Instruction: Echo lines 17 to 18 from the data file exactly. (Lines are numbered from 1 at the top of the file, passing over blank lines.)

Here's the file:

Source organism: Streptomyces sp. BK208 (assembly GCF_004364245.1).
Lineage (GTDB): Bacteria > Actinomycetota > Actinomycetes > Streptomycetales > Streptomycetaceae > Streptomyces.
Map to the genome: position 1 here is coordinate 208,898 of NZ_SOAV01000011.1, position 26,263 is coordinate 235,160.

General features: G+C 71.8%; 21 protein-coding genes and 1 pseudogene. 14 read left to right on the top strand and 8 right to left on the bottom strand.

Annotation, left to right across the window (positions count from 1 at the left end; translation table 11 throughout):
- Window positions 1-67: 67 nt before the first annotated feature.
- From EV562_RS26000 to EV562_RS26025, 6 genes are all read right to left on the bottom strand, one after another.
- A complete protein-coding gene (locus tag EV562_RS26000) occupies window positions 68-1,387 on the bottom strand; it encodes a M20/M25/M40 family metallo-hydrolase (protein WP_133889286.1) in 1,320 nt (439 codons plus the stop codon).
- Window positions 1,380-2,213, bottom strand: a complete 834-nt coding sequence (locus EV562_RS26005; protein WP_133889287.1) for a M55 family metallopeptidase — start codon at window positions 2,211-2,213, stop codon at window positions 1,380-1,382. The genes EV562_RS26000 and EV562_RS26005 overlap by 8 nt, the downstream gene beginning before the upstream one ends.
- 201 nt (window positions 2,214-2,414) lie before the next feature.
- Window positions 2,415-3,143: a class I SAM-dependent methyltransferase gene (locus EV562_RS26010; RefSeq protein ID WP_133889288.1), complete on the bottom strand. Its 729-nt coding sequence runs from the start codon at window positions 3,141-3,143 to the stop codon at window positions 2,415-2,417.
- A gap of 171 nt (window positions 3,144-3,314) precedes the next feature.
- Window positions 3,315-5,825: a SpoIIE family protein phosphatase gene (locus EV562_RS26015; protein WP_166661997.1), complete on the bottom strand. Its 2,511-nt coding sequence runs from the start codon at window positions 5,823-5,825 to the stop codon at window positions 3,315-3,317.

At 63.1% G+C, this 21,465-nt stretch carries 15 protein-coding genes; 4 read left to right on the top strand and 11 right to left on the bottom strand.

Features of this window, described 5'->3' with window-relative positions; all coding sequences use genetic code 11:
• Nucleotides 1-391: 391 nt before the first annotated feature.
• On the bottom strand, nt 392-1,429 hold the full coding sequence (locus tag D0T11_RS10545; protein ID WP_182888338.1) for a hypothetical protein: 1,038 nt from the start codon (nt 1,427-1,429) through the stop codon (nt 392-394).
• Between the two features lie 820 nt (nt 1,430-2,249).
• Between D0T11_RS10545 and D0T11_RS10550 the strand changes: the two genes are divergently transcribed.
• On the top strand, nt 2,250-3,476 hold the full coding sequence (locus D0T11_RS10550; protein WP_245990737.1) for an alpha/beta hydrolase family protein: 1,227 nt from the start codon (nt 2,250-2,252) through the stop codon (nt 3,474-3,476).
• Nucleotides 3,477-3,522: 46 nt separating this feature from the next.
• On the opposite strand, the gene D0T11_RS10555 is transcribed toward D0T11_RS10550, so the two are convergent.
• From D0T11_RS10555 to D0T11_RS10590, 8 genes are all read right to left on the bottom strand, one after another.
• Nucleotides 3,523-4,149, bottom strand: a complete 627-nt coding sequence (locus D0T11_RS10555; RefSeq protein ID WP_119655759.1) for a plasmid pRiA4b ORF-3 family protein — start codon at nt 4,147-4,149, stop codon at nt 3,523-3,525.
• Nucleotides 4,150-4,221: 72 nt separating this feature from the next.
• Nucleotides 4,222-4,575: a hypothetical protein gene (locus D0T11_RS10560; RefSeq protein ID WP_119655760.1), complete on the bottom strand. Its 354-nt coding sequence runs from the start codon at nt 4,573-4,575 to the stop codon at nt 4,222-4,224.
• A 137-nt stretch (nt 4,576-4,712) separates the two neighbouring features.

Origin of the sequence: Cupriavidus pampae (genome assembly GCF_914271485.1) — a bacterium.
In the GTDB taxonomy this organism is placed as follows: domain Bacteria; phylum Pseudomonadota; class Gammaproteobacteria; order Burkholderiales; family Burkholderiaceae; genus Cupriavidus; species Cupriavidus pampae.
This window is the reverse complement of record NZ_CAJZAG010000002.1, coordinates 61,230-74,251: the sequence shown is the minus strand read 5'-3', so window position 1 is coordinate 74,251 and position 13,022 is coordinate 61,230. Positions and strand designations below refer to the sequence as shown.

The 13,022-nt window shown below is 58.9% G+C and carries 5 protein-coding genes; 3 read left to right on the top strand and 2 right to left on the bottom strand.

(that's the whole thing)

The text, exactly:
• On the bottom strand, nt 392-1,429 hold the full coding sequence (locus tag D0T11_RS10545; protein ID WP_182888338.1) for a hypothetical protein: 1,038 nt from the start codon (nt 1,427-1,429) through the stop codon (nt 392-394).
• Between the two features lie 820 nt (nt 1,430-2,249).